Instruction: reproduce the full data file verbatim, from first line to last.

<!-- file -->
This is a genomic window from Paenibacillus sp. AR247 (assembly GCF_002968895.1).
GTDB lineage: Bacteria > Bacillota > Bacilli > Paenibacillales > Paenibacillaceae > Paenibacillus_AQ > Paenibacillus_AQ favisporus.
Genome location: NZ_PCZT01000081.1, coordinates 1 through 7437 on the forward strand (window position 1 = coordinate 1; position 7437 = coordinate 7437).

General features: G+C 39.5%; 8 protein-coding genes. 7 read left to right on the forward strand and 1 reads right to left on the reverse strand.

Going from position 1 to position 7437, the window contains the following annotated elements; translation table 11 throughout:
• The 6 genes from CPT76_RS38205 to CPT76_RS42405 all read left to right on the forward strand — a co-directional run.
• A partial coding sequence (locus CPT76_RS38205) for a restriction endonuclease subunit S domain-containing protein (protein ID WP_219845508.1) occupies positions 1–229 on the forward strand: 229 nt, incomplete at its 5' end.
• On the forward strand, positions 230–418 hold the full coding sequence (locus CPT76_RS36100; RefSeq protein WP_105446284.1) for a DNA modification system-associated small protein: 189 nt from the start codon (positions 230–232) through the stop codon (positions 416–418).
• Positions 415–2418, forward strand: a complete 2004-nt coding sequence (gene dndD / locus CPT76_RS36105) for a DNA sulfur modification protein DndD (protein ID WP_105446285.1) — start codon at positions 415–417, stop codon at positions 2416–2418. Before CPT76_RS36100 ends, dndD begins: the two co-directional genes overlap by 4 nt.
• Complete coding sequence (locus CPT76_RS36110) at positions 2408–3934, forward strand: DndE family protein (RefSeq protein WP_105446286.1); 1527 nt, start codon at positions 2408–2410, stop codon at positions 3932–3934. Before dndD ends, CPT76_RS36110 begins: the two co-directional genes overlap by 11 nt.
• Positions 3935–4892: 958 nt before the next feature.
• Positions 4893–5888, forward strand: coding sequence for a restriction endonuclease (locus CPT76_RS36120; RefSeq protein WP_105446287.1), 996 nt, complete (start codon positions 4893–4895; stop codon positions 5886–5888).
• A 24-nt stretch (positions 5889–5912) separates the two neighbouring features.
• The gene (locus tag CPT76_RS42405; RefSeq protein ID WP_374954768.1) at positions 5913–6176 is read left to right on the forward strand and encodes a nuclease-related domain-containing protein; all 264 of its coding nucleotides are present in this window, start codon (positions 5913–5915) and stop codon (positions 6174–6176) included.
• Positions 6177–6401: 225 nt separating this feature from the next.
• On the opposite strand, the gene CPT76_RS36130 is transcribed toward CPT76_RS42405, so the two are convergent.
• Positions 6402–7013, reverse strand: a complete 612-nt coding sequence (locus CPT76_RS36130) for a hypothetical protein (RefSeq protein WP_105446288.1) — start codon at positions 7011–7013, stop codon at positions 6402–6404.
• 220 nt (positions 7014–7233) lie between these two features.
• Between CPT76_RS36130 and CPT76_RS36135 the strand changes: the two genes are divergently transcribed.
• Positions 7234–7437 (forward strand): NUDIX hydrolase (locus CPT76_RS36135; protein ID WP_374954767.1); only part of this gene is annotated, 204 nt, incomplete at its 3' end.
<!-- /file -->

This is a genomic window from Paenibacillus sp. AR247 (assembly GCF_002968895.1).
GTDB lineage: Bacteria > Bacillota > Bacilli > Paenibacillales > Paenibacillaceae > Paenibacillus_AQ > Paenibacillus_AQ favisporus.
Genome location: NZ_PCZT01000081.1, coordinates 1 through 7437 on the forward strand (window position 1 = coordinate 1; position 7437 = coordinate 7437).

General features: G+C 39.5%; 8 protein-coding genes. 7 read left to right on the forward strand and 1 reads right to left on the reverse strand.

Going from position 1 to position 7437, the window contains the following annotated elements; translation table 11 throughout:
• The 6 genes from CPT76_RS38205 to CPT76_RS42405 all read left to right on the forward strand — a co-directional run.
• A partial coding sequence (locus CPT76_RS38205) for a restriction endonuclease subunit S domain-containing protein (protein ID WP_219845508.1) occupies positions 1–229 on the forward strand: 229 nt, incomplete at its 5' end.
• On the forward strand, positions 230–418 hold the full coding sequence (locus CPT76_RS36100; RefSeq protein WP_105446284.1) for a DNA modification system-associated small protein: 189 nt from the start codon (positions 230–232) through the stop codon (positions 416–418).
• Positions 415–2418, forward strand: a complete 2004-nt coding sequence (gene dndD / locus CPT76_RS36105) for a DNA sulfur modification protein DndD (protein ID WP_105446285.1) — start codon at positions 415–417, stop codon at positions 2416–2418. Before CPT76_RS36100 ends, dndD begins: the two co-directional genes overlap by 4 nt.
• Complete coding sequence (locus CPT76_RS36110) at positions 2408–3934, forward strand: DndE family protein (RefSeq protein WP_105446286.1); 1527 nt, start codon at positions 2408–2410, stop codon at positions 3932–3934. Before dndD ends, CPT76_RS36110 begins: the two co-directional genes overlap by 11 nt.
• Positions 3935–4892: 958 nt before the next feature.
• Positions 4893–5888, forward strand: coding sequence for a restriction endonuclease (locus CPT76_RS36120; RefSeq protein WP_105446287.1), 996 nt, complete (start codon positions 4893–4895; stop codon positions 5886–5888).
• A 24-nt stretch (positions 5889–5912) separates the two neighbouring features.
• The gene (locus tag CPT76_RS42405; RefSeq protein ID WP_374954768.1) at positions 5913–6176 is read left to right on the forward strand and encodes a nuclease-related domain-containing protein; all 264 of its coding nucleotides are present in this window, start codon (positions 5913–5915) and stop codon (positions 6174–6176) included.
• Positions 6177–6401: 225 nt separating this feature from the next.
• On the opposite strand, the gene CPT76_RS36130 is transcribed toward CPT76_RS42405, so the two are convergent.
• Positions 6402–7013, reverse strand: a complete 612-nt coding sequence (locus CPT76_RS36130) for a hypothetical protein (RefSeq protein WP_105446288.1) — start codon at positions 7011–7013, stop codon at positions 6402–6404.
• 220 nt (positions 7014–7233) lie between these two features.
• Between CPT76_RS36130 and CPT76_RS36135 the strand changes: the two genes are divergently transcribed.
• Positions 7234–7437 (forward strand): NUDIX hydrolase (locus CPT76_RS36135; protein ID WP_374954767.1); only part of this gene is annotated, 204 nt, incomplete at its 3' end.